Politics

The Roots of Resistance 1: Battling Agents


Actor-network theory graphic from WikipediaIf you look at climate change through the lens of Actor-network theory, we seem to be in the middle of the problematisation phase of organizing. Understanding the actors and the network might make it easier to understand and avoid climate-change denial.

In some versions of the Actor-network theory of sociology, there are four phases to taking on an issue: problematisation (defining the problem and interested parties), interessement (getting people involved), enrolment (actors accepting their roles) and mobilization (people act and also adopt designated roles willingly). Granted the timetable that the climate crisis is forcing on us, we should be finishing enrolment and moving on to mobilization. Within certain constituencies, we are; people have largely accepted the logic of recycling, for instance, and are widely coming over to the notion of saving energy by buying compact fluorescent lamps. But other, major actors are not yet "enrolled in" the problem.

In fact, some of the most powerful actors (whole industries like coal and petroleum, for instance, plus the communities that depend on them) are not on board. It's easy to dismiss them with the dictum that "it's difficult for a man to believe something when his salary requires him not to" but it's more complicated than that. Much of society is stuck in the problematisation phase: they can't even agree on what the problem is, much less how to fix it.

In Actor-network theory, this first phase is characterized by one or more primary actors trying to "own" the problem. These primary actors try to define the terms of the issue, and, more importantly, they struggle to become gatekeepers for everybody else's actions with respect to the issue. The gatekeeper is able to assign roles to other actors and enroll them (often simply by labeling and branding people, things and actions in an uncontested way).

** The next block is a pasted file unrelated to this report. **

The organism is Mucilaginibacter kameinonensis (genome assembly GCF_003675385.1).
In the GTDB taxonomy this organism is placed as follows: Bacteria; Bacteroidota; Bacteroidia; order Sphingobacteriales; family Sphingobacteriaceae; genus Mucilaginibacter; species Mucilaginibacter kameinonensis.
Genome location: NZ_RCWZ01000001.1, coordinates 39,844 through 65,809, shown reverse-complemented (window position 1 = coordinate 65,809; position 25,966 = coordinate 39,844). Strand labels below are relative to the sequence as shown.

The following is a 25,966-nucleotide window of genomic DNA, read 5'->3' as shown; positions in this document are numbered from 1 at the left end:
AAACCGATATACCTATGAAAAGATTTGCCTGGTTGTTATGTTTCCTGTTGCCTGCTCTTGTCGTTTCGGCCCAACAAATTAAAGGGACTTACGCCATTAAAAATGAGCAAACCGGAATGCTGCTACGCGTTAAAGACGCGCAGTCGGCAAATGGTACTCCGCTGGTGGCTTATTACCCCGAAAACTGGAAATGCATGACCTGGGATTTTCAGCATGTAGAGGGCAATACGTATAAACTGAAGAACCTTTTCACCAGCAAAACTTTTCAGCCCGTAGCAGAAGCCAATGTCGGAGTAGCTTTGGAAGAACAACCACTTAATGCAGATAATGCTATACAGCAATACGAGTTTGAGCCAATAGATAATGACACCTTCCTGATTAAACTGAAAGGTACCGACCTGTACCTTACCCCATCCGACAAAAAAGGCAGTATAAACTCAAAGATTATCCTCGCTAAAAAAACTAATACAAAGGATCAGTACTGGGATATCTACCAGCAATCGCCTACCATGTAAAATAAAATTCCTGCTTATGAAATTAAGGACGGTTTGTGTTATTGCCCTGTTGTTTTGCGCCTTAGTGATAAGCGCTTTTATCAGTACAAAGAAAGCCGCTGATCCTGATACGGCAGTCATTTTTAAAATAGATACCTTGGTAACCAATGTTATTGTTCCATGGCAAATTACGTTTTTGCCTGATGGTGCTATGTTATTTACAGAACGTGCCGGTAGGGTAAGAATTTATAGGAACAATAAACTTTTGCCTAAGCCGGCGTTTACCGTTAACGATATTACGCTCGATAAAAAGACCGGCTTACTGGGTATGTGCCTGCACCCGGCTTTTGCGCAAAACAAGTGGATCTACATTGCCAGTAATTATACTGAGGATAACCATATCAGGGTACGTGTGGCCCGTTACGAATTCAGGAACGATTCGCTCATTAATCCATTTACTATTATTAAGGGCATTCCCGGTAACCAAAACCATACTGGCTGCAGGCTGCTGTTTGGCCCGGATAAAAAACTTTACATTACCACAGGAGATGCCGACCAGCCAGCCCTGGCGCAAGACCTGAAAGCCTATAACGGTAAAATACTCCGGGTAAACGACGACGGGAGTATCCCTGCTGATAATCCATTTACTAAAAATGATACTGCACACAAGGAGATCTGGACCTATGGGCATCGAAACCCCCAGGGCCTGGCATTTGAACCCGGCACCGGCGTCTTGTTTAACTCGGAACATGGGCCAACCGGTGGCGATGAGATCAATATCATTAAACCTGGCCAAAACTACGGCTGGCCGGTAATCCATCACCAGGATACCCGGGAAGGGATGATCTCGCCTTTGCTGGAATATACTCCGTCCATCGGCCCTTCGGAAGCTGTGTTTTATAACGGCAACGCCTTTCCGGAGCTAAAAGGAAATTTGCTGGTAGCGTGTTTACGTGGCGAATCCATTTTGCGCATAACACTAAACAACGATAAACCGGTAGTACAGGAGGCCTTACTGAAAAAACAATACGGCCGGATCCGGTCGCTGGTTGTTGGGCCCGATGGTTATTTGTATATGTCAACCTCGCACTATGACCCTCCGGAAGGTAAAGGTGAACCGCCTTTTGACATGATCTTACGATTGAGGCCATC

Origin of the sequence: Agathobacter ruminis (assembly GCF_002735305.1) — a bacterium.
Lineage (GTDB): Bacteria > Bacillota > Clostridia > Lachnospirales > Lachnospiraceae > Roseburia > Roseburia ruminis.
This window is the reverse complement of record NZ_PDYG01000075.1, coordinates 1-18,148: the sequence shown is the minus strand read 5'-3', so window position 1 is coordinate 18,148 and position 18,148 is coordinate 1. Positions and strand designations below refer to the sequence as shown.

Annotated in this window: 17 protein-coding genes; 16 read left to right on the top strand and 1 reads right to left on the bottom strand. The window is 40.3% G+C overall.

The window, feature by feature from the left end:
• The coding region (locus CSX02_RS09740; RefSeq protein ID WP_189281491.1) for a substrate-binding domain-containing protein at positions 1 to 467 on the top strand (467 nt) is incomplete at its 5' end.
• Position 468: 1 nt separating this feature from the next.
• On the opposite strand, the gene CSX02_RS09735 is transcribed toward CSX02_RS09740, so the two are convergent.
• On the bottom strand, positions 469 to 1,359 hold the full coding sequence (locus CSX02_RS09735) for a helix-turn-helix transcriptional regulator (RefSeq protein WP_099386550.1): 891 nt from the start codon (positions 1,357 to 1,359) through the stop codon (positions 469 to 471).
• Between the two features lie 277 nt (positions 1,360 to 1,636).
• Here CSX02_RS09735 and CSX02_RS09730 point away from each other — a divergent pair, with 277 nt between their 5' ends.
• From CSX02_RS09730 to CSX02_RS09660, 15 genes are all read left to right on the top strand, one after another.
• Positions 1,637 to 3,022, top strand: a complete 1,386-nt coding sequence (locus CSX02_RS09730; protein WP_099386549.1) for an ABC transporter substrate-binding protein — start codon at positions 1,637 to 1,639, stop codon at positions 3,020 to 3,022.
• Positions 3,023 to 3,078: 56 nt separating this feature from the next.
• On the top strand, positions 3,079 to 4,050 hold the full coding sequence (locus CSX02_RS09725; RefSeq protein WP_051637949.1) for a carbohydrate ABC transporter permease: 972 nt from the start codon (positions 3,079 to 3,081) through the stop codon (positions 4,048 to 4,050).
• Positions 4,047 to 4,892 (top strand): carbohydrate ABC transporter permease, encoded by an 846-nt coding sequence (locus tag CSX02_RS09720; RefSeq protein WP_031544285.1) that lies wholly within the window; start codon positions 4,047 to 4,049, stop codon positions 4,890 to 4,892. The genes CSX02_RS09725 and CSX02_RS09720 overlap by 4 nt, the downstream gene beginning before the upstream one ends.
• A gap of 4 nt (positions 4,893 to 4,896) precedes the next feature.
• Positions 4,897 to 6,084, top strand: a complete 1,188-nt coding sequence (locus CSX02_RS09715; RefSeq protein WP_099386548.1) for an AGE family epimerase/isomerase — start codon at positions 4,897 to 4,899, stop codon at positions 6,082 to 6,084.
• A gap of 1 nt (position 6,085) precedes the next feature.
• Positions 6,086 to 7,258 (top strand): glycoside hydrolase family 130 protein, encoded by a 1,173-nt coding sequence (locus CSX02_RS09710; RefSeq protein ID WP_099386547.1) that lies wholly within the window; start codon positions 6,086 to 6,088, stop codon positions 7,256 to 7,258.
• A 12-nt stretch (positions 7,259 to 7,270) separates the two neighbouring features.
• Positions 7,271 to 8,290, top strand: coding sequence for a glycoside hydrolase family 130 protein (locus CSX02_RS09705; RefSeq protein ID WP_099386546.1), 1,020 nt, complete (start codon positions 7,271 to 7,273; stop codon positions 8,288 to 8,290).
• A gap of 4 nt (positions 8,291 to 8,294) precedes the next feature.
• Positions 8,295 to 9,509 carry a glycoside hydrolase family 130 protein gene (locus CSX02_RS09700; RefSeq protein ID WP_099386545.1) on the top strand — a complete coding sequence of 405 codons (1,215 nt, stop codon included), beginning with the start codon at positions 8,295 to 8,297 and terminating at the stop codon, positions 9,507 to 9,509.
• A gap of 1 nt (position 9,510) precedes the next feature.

In other words, the problematisation phase is a power struggle.

A lot of people are suspicious of the whole climate change issue because they correctly perceive that what's happening right now is that one particular group is trying to own the debate. That group that they are suspicious of is us: those who believe in the objective reality and danger of human-caused climate change. And here's the rub: we're not suspect because of who we are, we're suspect because we're trying to become the gatekeeper. Anybody who tries to own the debate (become the gatekeeper) is going to be suspect. Because problematisation is a play for power.

The logical strategy for climate change during this phase is to defer to one particular actor: the climate science itself. Not all the interested parties in an actor-network need to be human, and in this case the environment itself is arguably the biggest player. So logically, the problematisation phase should have ended long ago because we should all have just let the environment (as represented by the science) assign us our roles.

stratosphere.jpgI am going to argue that one of the reasons this hasn't happened is that a very large portion of the human race does not believe that there are non-human social actors. For them, the environment literally cannot exist as an actor, and therefore what the science represents cannot be the environment: it must represent some group of humans. Ever heard the argument that there's some sort of conspiracy among climate scientists to convince us that there's a crisis? (Often it's described as a conspiracy to get more funding for more studies; if that were true, I'd expect every other area of science to be sprouting its own conspiracy now because it's clearly worked so well for the climate scientists.) This conspiracy theory is a direct effect of the struggle to define the gatekeeper for the problem, and it's perfectly logical when you realize that many people don't believe any human group can disinterestedly represent a nonhuman actor.

And maybe they're right to be suspicious. Can anybody really act as mouthpiece for the facts of the matter, without importing their own agenda? Is it really true that nobody advocating action on climate change is coupling it to other agendas (globalization or anti-globalization, for instance)? And if we're stuck in a phase where multiple groups are trying to use the debate to drive their own agendas (however well-meaning they may be), how do we move on? How do we get to the vital step of enlisting the entire human race in an endeavor that's only going to work if people accept their roles?